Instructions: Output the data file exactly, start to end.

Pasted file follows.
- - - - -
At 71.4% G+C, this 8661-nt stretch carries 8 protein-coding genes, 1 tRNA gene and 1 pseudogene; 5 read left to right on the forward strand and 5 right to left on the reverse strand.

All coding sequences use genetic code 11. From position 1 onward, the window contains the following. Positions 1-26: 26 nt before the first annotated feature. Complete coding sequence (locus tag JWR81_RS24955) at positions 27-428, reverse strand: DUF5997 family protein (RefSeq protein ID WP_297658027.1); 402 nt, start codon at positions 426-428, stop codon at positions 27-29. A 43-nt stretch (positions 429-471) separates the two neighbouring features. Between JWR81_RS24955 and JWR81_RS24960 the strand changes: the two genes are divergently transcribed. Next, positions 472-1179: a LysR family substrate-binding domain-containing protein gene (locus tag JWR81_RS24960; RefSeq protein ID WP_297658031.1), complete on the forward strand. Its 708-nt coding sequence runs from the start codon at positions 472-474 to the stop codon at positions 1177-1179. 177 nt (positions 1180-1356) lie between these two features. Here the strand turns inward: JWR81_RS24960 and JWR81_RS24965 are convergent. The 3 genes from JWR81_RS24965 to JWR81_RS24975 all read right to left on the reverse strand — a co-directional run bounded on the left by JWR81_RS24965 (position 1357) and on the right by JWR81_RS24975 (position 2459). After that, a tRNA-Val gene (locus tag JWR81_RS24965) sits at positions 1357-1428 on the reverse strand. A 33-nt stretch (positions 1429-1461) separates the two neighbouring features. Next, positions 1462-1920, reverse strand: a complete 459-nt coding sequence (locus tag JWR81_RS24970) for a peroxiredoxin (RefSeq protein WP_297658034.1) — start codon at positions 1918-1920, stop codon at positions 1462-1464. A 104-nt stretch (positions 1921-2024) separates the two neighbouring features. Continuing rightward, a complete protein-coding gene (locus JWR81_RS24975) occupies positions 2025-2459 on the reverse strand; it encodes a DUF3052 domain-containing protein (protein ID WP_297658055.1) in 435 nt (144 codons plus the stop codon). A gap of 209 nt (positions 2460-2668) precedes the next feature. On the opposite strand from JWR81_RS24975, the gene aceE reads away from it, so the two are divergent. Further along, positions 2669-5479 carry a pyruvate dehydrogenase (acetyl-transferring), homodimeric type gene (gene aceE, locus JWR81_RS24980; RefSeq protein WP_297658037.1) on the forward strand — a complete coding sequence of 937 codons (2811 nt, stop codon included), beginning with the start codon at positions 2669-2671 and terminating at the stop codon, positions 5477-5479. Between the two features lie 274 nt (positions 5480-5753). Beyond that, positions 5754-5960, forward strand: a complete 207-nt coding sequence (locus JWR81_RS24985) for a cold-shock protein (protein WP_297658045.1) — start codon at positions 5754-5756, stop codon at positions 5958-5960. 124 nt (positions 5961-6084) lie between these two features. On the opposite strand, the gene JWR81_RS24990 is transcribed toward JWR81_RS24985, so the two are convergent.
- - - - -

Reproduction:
At 71.4% G+C, this 8661-nt stretch carries 8 protein-coding genes, 1 tRNA gene and 1 pseudogene; 5 read left to right on the forward strand and 5 right to left on the reverse strand.

All coding sequences use genetic code 11. From position 1 onward, the window contains the following. Positions 1-26: 26 nt before the first annotated feature. Complete coding sequence (locus tag JWR81_RS24955) at positions 27-428, reverse strand: DUF5997 family protein (RefSeq protein ID WP_297658027.1); 402 nt, start codon at positions 426-428, stop codon at positions 27-29. A 43-nt stretch (positions 429-471) separates the two neighbouring features. Between JWR81_RS24955 and JWR81_RS24960 the strand changes: the two genes are divergently transcribed. Next, positions 472-1179: a LysR family substrate-binding domain-containing protein gene (locus tag JWR81_RS24960; RefSeq protein ID WP_297658031.1), complete on the forward strand. Its 708-nt coding sequence runs from the start codon at positions 472-474 to the stop codon at positions 1177-1179. 177 nt (positions 1180-1356) lie between these two features. Here the strand turns inward: JWR81_RS24960 and JWR81_RS24965 are convergent. The 3 genes from JWR81_RS24965 to JWR81_RS24975 all read right to left on the reverse strand — a co-directional run bounded on the left by JWR81_RS24965 (position 1357) and on the right by JWR81_RS24975 (position 2459). After that, a tRNA-Val gene (locus tag JWR81_RS24965) sits at positions 1357-1428 on the reverse strand. A 33-nt stretch (positions 1429-1461) separates the two neighbouring features. Next, positions 1462-1920, reverse strand: a complete 459-nt coding sequence (locus tag JWR81_RS24970) for a peroxiredoxin (RefSeq protein WP_297658034.1) — start codon at positions 1918-1920, stop codon at positions 1462-1464. A 104-nt stretch (positions 1921-2024) separates the two neighbouring features. Continuing rightward, a complete protein-coding gene (locus JWR81_RS24975) occupies positions 2025-2459 on the reverse strand; it encodes a DUF3052 domain-containing protein (protein ID WP_297658055.1) in 435 nt (144 codons plus the stop codon). A gap of 209 nt (positions 2460-2668) precedes the next feature. On the opposite strand from JWR81_RS24975, the gene aceE reads away from it, so the two are divergent. Further along, positions 2669-5479 carry a pyruvate dehydrogenase (acetyl-transferring), homodimeric type gene (gene aceE, locus JWR81_RS24980; RefSeq protein WP_297658037.1) on the forward strand — a complete coding sequence of 937 codons (2811 nt, stop codon included), beginning with the start codon at positions 2669-2671 and terminating at the stop codon, positions 5477-5479. Between the two features lie 274 nt (positions 5480-5753). Beyond that, positions 5754-5960, forward strand: a complete 207-nt coding sequence (locus JWR81_RS24985) for a cold-shock protein (protein WP_297658045.1) — start codon at positions 5754-5756, stop codon at positions 5958-5960. 124 nt (positions 5961-6084) lie between these two features. On the opposite strand, the gene JWR81_RS24990 is transcribed toward JWR81_RS24985, so the two are convergent.